Here's How Margot Robbie Got Her Skin Perfectly Doll-Like For Barbie

With the release of the highly anticipated "Barbie" movie, we've become obsessed with Margot Robbie's Barbie looks (like her hot pink skirt-and-cardi combo and her blush-colored leather minidress) that seamlessly bring the doll's bright wardrobe into the real world. But pastel 'fits and spindly high heels aren't the only way Robbie excels at embodying the plastic character — her skin is also just as smooth and doll-like.

The Australian actor is no stranger to skincare. Even before taking on the role of our favorite doll, she reportedly had one of the most expensive beauty routines in Hollywood, according to British discount code website Hey Discount. Luxurious creams, skincare devices, and other beautifying products that make up Robbie's routine total $1,941, costlier than any other celebrity skincare routine the website studied.

To become a living doll, the star stepped it up and added some extra measures to her skin regimen, while also sticking to tried-and-true tips that anyone can adopt, even without a Barbie Dreamhouse-sized budget.

Margot Robbie followed an intense skincare routine

Barbie skin isn't easy to attain — we are humans, after all. That's why, to resemble the doll's poreless complexion, "Barbie" star Margot Robbie needed a little help. According to British Vogue, skin expert Jasmina Vico was one professional enlisted to get the star's skin in tip-top shape. "It's Barbie and she needs to look perfect, so the brief for the skin was to create that halo of light often seen in 1940s photographs," Vico explained to the magazine. "Everything in the movies is about lighting. That's when I thought, 'Okay, we're going to work on the liver; calm the nervous system; and make skin glow, but crucially, we're going to work on that glow from within.'"

Vico went about this in numerous ways. She listed ice rolling (sometimes combined with salicylic acid to treat blemishes), lasers, peels, massages, and microneedling as just some of the skincare tools in her arsenal. And, of course, she made sure Robbie was using top-notch products. "We used a lot of our new serum, which will launch in September, alongside other top-end skincare. Think formulas that include growth factors, antioxidants, vitamin C and exfoliating masks."

Before her "Barbie" days, Robbie also raved about one gadget in particular, which she may have continued using while shooting the film. "I've been using this micro-current device called Ziip which has given me noticeable results," she told The Telegraph. "I'm not paid by the brand or anything, it's really, really good."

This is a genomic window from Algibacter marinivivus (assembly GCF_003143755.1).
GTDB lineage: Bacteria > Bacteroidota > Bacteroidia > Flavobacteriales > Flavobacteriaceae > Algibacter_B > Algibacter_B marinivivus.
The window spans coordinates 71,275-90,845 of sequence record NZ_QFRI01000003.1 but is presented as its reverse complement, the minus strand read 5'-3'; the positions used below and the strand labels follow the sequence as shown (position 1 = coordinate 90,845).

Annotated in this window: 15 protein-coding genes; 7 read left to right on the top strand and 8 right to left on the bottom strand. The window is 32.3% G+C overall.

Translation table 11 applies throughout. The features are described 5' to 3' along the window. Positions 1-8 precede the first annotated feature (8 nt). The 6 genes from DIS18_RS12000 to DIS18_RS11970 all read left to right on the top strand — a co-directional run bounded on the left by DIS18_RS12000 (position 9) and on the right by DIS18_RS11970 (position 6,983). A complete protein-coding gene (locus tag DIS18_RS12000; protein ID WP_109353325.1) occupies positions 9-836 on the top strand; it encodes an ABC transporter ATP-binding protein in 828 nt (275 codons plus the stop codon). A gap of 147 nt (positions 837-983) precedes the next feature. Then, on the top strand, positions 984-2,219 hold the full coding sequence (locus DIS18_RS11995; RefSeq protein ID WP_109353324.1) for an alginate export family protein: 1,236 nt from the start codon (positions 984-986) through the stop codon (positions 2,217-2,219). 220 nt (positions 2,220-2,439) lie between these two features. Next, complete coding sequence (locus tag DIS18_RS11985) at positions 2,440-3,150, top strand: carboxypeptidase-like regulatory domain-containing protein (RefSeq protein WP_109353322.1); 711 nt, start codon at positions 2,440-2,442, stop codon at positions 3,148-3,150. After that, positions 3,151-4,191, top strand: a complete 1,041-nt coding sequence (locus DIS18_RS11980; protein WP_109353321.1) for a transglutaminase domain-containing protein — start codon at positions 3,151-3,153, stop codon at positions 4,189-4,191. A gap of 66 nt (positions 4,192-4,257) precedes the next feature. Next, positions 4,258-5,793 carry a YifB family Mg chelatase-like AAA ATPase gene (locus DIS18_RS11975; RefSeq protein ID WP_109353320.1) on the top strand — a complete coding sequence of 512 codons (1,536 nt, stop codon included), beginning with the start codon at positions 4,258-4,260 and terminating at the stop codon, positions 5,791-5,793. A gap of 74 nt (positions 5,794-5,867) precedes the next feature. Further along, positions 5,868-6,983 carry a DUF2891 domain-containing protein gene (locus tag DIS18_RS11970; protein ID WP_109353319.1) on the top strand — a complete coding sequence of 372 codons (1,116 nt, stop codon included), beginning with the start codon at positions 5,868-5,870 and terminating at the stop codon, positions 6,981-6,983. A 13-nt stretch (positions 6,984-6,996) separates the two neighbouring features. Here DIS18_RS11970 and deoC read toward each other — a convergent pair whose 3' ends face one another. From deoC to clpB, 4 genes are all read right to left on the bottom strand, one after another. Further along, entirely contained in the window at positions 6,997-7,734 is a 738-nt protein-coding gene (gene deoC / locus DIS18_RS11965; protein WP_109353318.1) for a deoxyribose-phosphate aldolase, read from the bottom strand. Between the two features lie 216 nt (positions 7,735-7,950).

The actor puts health first when caring for her skin

Barbie might not have real organs under that plastic exterior, but Margot Robbie does, and turning into Barbie meant strengthening her health from the inside out. "It didn't make any sense for me just to treat the skin! Skin is connected to your body; you've got to include the diet and lifestyle," Jasmina Vico told Harper's Bazaar of her "Barbie" protocol.

For Robbie, Vico focused heavily on diet and supplements. The skin expert gave the "Barbie" cast milk thistle tea, which is thought to boost the complexion. "Milk thistle cleanses your liver," Vico revealed to British Vogue. "When that happens, our liver automatically produces more glutathione, which then makes the skin more radiant. One of the most important ingredients within it is silymarin, which is now featured a lot in skincare formulas." Other must-haves included fermented foods, which Vico believes help the body de-stress, as well as Vico Skin 3-6-9 Supplements.

Vico's glow-from-within approach resonates with Robbie's beauty philosophy of prioritizing health first. "We keep trying all these ways to find a secret recipe for youth — this cream or that cream, this diet or that diet. And it's all the stuff you knew from the beginning but were trying to find a way around," the actor shared with The Telegraph. "Ultimately, you realize, 'Oh yeah, I do look my best when I've had 10 hours of sleep and drunk a litre of water.' It's the simple things that work."